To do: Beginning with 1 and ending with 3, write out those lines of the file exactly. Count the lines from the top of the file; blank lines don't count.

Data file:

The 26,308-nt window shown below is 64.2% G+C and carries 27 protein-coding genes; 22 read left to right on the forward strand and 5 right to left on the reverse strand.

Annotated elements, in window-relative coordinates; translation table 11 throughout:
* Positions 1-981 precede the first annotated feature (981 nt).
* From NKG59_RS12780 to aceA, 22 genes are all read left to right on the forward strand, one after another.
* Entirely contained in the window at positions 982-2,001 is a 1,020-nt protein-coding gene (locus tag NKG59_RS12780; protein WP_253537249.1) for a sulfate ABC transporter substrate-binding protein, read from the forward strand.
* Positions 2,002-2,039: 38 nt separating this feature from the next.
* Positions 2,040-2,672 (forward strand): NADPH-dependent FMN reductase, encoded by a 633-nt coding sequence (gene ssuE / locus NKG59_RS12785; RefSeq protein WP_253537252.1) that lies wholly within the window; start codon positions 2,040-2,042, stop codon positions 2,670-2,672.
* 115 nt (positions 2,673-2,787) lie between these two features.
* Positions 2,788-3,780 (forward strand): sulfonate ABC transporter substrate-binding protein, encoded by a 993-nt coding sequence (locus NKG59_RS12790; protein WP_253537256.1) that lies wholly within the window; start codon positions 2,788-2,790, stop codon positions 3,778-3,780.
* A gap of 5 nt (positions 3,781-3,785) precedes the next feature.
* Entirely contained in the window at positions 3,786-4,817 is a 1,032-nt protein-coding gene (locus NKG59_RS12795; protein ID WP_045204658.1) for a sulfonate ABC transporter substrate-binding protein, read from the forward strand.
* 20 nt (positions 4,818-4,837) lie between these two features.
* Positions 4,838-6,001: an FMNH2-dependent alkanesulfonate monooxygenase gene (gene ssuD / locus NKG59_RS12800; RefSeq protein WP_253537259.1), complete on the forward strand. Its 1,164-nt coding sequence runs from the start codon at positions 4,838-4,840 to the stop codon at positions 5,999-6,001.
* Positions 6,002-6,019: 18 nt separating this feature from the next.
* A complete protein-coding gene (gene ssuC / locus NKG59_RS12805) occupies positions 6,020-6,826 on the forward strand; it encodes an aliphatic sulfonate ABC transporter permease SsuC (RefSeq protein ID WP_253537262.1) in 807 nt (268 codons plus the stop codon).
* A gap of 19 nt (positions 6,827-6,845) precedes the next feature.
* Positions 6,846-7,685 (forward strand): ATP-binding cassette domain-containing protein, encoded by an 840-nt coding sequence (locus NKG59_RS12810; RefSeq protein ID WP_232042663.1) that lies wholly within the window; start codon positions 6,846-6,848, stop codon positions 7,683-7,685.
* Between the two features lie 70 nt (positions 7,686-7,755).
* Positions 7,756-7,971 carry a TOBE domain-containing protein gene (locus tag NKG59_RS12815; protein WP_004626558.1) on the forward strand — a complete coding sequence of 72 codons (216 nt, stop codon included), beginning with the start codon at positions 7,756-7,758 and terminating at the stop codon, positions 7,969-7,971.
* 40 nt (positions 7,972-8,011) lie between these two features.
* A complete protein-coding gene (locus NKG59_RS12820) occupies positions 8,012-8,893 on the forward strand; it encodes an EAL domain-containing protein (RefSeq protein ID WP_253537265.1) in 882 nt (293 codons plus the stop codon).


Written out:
The 26,308-nt window shown below is 64.2% G+C and carries 27 protein-coding genes; 22 read left to right on the forward strand and 5 right to left on the reverse strand.

Annotated elements, in window-relative coordinates; translation table 11 throughout:
* Positions 1-981 precede the first annotated feature (981 nt).